I was led to a talk that Elder Jeffrey Holland gave at a very similar funeral.  Jeff Holland and I served as missionaries in the same mission, British mission, lots of years ago.  He’s a very dear friend.  He was asked to speak at the funeral of a young man who had taken his life.  This is what Elder Holland said, and I am going to interject Lowell’s name into these remarks, because they fit perfectly today.  “We’re here to celebrate Lowell’s life, not his death.  We’re here to praise the Lord and love God for the atonement and the resurrection, but we’re also here to say, particularly to the youth in this congregation and others who struggle, that Lowell made a mistake.  Now he would be the first to say that.  Someone said, ‘A man to be good, and I would add a woman, must imagine intensely and comprehensively – he must put himself in the place of another – the pains and pleasures of the man that has become his own.  Until he can do that, he must never sit in judgment on a man or his motives.’  We need a better vocabulary, Emma Jean.  We know what we mean when we use the language of death.  But the master of heaven and earth, the Savior of the world, the Redeemer of all mankind, the living Resurrection said that, “When you live and believe in Him, you never die.”  So, we’ll let Lowell go for a while.  But he’s not dead, in any eternal sense, and you know that.  You know that now, you’ll know it tomorrow, and you’ll know it next week.  You’ll especially know it when he is spiritually close to you, whispers to you in your dreams, helps through the veil to raise your grandchildren.  You’ll know that Lowell lives.  It is important to me to bear testimony to you that Lowell lives – just as we testify that God lives and Jesus lives.  We testify that Lowell lives and spiritually and is loved of God and of us.  We miss him.  Death was an intruder this week.  We weren’t ready.  We do miss him and we are sorry, but none of that diminishes the brightness of his life.  The grandeur of God’s plans – the reality of life and the resurrection – of eternity and the Celestial kingdom.  Lowell is being buried with all the promises and symbols of his covenants safely around him.  God in his mercy will work out all the arrangements even as Lowell works out his acknowledgement of his mistake.”  Un-quote.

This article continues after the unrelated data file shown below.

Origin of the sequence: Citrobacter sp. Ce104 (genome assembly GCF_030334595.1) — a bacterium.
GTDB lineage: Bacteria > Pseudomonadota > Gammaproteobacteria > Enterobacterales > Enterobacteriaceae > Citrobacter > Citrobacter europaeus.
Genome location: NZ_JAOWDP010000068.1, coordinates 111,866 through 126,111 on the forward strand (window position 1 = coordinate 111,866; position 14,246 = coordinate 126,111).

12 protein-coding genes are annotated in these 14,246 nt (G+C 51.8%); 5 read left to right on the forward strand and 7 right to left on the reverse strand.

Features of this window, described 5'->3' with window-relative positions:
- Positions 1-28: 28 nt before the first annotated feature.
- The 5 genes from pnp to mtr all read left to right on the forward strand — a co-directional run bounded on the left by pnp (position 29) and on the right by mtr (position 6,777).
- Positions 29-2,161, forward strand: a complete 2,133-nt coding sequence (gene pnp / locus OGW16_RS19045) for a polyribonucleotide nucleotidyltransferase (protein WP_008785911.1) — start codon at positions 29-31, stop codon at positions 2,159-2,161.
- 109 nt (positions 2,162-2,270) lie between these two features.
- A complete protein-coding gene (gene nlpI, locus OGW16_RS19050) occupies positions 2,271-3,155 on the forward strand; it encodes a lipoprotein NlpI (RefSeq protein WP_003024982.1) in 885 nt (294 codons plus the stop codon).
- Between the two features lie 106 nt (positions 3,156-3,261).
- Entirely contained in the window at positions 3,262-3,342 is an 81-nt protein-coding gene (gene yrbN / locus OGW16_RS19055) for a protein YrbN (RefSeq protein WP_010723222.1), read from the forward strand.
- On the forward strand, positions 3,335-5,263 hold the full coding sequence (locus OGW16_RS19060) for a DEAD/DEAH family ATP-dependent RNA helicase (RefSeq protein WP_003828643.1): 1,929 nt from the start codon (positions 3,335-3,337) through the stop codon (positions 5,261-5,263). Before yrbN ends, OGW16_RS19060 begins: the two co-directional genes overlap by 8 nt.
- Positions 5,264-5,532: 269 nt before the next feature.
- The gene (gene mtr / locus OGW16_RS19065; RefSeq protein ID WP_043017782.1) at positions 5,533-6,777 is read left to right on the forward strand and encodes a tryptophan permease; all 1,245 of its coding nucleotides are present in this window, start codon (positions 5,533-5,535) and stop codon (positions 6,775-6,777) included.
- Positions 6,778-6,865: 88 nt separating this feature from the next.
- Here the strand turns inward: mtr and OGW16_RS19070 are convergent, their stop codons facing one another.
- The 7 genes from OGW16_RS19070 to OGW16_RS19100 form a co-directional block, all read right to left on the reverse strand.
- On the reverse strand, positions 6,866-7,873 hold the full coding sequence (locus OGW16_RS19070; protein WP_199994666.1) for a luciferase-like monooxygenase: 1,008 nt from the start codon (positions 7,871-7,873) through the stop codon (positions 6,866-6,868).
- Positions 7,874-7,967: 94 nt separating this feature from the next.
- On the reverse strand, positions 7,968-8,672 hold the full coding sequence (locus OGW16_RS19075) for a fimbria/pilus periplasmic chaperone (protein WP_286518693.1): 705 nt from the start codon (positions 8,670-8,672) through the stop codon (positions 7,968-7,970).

Those are words of an Apostle of God.  I would like to pose five questions to you now.  The first of which no one has an answer for, but I think we need to deal with it, because I don’t think there is a person in this room that hasn’t asked this question in the last five days.  The second, third, and fourth question, I came from southern Utah this morning, to answer.  Because there are answers to those three questions, and I believe I can answer them for you.  The fifth question, only the people in this room can answer.  I don’t know what that answer will be, but I’m going to pose it.